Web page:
H2O, since it has high polarity, is very good at dissolving other polar and ionic substances. For example, NaCl (or table salt) will dissolve into aqueous ions within solution (Na+ and Cl-) as will all other ionic salts. However, H2O is not a great solvent for nonpolar substances (such as those with a lot of C-H hydrocarbon bonds) which will separate from water based on their density. Those which are less dense than water (less than 1 mg/mL) will float above and those that are more dense will float below. This is a generalization of the typical "oil and water" effect whereby nonpolar and polar solvents separate into distinct layers over time (shown below).

Image of the Oil and Water Effect. Source
Water as a solid, liquid and gas

One of most important qualities of water which drives its behavior is the existence of water in all three states of matter in the natural environment. Water vapor is constantly in the atmosphere driving weather patterns. Liquid water serves as a critical resource for life on earth and constitutes a majority of the surface of the planet. Solid water is most prevalent at the Arctic ice caps trapping a large amount of greenhouse gases.

Water in all three of its natural states (solid, liquid, gas). Source
To learn more about the relationship between these states, check out the article about the Lewis Dot Structure for H2O.

Is CH4 Polar or Nonpolar?

Answer: CH4 is nonpolar because all of the nonpolar covalent bonds are spaced within a tetrahedral structure around the molecule. This distributes electron charge equally around the central carbon atom.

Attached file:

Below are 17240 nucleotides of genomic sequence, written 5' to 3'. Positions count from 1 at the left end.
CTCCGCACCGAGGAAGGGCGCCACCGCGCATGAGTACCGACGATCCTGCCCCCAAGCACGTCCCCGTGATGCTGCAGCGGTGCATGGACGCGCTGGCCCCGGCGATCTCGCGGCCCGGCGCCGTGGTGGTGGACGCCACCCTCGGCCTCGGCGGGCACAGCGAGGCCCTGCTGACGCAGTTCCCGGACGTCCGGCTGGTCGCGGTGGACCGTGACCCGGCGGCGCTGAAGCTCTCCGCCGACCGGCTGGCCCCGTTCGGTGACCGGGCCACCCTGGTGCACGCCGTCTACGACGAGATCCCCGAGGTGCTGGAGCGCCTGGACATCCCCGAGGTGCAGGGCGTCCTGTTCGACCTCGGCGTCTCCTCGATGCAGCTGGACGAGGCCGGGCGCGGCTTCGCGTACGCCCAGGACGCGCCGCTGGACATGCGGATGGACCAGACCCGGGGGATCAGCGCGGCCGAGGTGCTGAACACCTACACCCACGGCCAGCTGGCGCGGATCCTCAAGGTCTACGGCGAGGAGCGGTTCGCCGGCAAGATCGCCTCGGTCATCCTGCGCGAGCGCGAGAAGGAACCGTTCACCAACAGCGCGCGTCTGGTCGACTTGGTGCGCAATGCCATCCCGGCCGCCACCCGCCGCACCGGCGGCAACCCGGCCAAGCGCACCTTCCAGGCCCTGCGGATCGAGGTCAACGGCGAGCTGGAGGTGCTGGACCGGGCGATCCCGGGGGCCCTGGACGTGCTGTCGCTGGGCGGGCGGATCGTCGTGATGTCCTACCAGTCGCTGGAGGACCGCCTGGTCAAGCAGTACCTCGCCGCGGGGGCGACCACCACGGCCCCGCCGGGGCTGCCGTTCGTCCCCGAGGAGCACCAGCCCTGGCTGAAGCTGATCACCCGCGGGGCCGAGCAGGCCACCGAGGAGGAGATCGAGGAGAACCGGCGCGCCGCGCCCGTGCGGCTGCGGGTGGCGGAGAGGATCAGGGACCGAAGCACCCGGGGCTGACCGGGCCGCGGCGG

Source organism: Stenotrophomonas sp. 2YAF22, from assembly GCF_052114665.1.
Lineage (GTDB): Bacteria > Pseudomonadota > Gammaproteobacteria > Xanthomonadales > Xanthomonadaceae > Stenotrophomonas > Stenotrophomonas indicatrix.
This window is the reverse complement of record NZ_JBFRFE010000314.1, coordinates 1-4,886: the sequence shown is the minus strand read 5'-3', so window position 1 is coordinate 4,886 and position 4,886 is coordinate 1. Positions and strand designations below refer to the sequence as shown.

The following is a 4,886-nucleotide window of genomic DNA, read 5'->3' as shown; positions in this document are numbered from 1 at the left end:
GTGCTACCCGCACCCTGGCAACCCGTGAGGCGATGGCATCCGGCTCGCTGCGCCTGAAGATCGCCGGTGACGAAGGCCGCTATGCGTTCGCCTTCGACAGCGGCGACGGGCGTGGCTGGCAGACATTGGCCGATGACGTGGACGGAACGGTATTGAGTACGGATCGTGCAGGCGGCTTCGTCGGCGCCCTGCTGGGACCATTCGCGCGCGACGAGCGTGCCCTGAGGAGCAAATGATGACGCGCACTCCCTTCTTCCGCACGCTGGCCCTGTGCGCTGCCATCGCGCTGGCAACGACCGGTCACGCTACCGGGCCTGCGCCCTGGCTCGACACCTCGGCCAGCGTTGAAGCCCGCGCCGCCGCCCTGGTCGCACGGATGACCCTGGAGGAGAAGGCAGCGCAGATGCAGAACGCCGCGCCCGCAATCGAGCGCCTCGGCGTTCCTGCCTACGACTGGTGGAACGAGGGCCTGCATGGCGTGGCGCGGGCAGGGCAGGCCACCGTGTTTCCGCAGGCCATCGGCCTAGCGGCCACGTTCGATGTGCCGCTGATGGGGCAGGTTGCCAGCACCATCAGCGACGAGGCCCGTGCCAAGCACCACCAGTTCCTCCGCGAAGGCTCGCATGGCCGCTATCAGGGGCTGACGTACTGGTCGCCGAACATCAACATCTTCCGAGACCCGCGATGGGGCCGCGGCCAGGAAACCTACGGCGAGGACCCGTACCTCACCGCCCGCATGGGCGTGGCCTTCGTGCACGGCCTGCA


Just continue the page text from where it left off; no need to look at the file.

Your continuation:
CH4 contains nonpolar covalent bonds because the electronegativity difference between hydrogen (2.20) and carbon (2.55) is lower than .5. Regardless of these nonpolar covalent bonds, CH4 is nonpolar because charge is equally distributed (the same reason that CCl4 is nonpolar). Due to the relatively small size of the molecule, CH4 does not have enough electrons to create strong charges due to temporary random displacement (i.e. London Dispersion Forces). This is why methane is a gas at standard temperature and pressure.

If you are interested in learning more, feel free to check out this article on CH4's Lewis Dot Structure.

CH4 Ball and Stick Model
CH4 Ball and Stick Structure. Created with MolView.
When was methane first discovered?

Methane was first discovered in 1776 by the Italian physicist Alessandro Volta [1]. However, the utilization of the term methane to describe CH4 only appears to have begun ninety years later. Early scientists examining the compound were attempting to understand its flammable properties. As a result, methane has many prominent uses in modern technologies as a fuel source.


The Sprite and the Stage in Scratch

In addition to motion, the Sprite has many built in commands.
Say and Think Blocks w/ Translated Effects
Examples of built-in commands with their effects on sprite behavior (think and say).
Changing Sprite Size (Format: Before, Change, After)

Change Size Block with Effects (Before and After)
Effect of changing sprite size. 
Size changed based on percentage (%).

Set Sprite Size and Effects
Effect of changing sprite size by percentage.
Changing Effects (Format: Before, Change, After)

Four Graphic Effects (Color, Fisheye, Whirl, Pixelate)
Graphic effects built into the Scratch editor including color, fisheye, whirl and pixelate.
Graphic Effects Part 2 (mosaic, brightness, ghost and clear)
Four more built-in graphic effects (mosaic, brightness, ghost, and clear)